Your Dog Might Be Able to Sense When You’re Sick
Paging Doctor Ottis to the sickbed.
Dog owners who believe that man’s best friend is an exceedingly special, angelic fluff ball sent to us from heaven to love and appreciate us, rejoice!
Researchers who study canine cognition agree that it’s usually not just pet owners’ imaginations when they notice that their pups are more affectionate and attentive when they’re feeling under the weather. As one reporter from The Atlantic noted after she was recently ill, dogs not only know, but they use a series of signals to tell us humans, “Hey, I got you.”
Domesticated dogs have also shown an aptitude for detecting both mood fluctuations and far more serious physical conditions as well. A sick-sense, if you will.
“Dogs are preternaturally sensitive to changes in their people,” Alexandra Horowitz, the head of the Horowitz Dog Cognition Lab at Barnard College, said. “If a person is infected with a virus or bacteria, they will smell different.”
Dogs can even pick up on these scents before a person even begins to feel sick, according to Horowitz, thanks to their incredibly powerful sense of smell — they can have as many as 300 million olfactory receptors in their noses, as opposed to a measly 6 million for the average person.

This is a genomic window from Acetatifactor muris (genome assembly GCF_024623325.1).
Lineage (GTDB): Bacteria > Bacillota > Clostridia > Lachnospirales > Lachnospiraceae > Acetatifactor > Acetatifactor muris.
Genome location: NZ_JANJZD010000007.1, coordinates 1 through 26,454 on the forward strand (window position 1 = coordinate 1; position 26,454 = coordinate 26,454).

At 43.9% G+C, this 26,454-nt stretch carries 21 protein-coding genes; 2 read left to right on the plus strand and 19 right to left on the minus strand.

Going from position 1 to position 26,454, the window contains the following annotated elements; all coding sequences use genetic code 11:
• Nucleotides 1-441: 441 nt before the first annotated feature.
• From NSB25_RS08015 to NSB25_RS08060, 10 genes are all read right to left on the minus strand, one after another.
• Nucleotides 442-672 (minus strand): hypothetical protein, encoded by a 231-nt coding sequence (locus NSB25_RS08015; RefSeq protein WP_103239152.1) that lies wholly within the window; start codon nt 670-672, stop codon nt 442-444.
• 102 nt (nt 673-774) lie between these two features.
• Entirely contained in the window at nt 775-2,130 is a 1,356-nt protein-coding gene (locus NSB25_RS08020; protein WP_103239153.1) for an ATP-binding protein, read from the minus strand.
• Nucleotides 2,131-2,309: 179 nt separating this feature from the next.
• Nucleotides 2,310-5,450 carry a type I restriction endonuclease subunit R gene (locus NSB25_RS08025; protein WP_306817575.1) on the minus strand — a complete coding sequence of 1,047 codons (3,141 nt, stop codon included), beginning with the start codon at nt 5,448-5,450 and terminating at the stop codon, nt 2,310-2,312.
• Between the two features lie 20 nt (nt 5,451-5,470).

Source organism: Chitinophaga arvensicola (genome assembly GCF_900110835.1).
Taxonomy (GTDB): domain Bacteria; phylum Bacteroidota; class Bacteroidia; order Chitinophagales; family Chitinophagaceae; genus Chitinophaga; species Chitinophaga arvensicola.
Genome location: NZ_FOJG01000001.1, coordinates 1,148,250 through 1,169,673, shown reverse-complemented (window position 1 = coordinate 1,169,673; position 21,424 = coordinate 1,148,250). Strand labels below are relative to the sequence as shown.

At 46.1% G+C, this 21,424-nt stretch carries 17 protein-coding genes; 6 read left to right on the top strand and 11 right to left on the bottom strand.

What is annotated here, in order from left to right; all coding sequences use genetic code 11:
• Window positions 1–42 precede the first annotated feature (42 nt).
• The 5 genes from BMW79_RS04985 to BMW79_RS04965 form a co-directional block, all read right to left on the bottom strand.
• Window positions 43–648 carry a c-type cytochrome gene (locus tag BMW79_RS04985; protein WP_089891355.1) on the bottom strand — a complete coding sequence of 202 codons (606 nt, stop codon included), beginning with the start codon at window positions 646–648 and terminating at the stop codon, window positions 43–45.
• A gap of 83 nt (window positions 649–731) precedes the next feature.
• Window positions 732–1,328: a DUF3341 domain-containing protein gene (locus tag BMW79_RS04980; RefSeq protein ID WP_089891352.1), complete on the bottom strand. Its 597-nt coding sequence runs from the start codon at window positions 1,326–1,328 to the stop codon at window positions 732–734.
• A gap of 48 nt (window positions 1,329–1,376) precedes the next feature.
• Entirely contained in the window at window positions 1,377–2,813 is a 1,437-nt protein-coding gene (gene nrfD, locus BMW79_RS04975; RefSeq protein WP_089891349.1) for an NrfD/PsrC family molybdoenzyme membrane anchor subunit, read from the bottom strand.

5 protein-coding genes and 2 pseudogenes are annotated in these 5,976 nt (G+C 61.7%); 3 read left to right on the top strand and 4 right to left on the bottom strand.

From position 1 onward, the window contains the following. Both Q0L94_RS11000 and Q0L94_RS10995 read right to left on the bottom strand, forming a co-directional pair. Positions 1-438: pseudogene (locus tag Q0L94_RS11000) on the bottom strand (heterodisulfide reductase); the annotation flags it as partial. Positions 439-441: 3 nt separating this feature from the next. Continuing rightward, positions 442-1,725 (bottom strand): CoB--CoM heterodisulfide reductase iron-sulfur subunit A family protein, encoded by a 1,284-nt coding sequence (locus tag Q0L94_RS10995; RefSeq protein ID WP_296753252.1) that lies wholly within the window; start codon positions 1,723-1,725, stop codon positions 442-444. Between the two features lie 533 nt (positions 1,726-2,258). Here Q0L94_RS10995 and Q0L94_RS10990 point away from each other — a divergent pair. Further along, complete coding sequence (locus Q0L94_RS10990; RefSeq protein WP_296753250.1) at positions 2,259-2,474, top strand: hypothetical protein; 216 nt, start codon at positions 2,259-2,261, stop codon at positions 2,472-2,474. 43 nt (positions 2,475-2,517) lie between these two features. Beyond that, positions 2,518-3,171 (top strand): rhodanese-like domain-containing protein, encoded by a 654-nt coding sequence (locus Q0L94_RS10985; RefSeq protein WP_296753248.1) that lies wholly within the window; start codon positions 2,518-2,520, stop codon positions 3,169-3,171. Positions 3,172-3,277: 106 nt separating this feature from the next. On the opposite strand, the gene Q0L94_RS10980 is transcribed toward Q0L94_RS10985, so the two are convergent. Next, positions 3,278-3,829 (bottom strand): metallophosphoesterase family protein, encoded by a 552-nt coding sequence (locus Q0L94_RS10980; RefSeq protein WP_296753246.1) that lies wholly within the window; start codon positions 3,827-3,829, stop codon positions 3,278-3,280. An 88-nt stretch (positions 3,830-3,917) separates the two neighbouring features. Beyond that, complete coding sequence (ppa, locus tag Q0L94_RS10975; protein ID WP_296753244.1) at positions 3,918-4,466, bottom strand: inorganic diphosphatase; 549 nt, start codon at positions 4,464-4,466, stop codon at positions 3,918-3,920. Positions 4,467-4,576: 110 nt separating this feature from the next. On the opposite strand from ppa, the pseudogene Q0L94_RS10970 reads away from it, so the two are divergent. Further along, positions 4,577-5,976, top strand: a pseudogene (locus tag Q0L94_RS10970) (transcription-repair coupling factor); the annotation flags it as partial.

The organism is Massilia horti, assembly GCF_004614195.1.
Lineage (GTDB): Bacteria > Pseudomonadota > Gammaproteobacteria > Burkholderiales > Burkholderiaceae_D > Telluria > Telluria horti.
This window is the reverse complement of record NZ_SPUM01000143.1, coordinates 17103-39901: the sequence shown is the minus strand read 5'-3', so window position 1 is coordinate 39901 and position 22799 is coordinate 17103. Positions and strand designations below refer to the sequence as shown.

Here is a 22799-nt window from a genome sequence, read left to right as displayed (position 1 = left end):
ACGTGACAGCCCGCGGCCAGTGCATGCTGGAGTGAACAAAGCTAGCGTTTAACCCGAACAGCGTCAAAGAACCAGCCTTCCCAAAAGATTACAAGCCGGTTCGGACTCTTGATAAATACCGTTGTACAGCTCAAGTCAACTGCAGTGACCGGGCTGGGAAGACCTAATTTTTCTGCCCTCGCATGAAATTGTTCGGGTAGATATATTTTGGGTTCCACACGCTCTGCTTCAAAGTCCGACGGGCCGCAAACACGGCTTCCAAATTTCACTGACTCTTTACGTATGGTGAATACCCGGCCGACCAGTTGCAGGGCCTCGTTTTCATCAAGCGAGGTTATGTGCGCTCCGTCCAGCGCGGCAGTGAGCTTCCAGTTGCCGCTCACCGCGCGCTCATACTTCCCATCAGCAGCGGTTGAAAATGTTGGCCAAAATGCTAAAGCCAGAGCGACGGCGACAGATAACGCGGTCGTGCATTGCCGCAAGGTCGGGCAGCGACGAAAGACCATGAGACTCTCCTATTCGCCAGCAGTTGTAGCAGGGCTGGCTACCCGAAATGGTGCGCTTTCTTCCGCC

Dogs can smell how we’re feeling emotionally, too. Human emotions, The Atlantic reported, manifest physically in chemosignals that are emitted by the body, that dogs are adept at deciphering.
Researchers in 2014 also found that dogs can pull clues from our voices to determine how we’re doing, physically, too. Canines apparently have an area of their brains similar to one found in humans that helps them to pick out emotional cues in the tone of a person’s voice.
But while it’s apparent that dogs know a change has happened, we don’t know for sure what they make of it.
“We’re sending out lots of cues, of just the sort that dogs are specialized in attuning to,” Horowitz said. “Whether they think that it means ‘sickness’ is not clear.”
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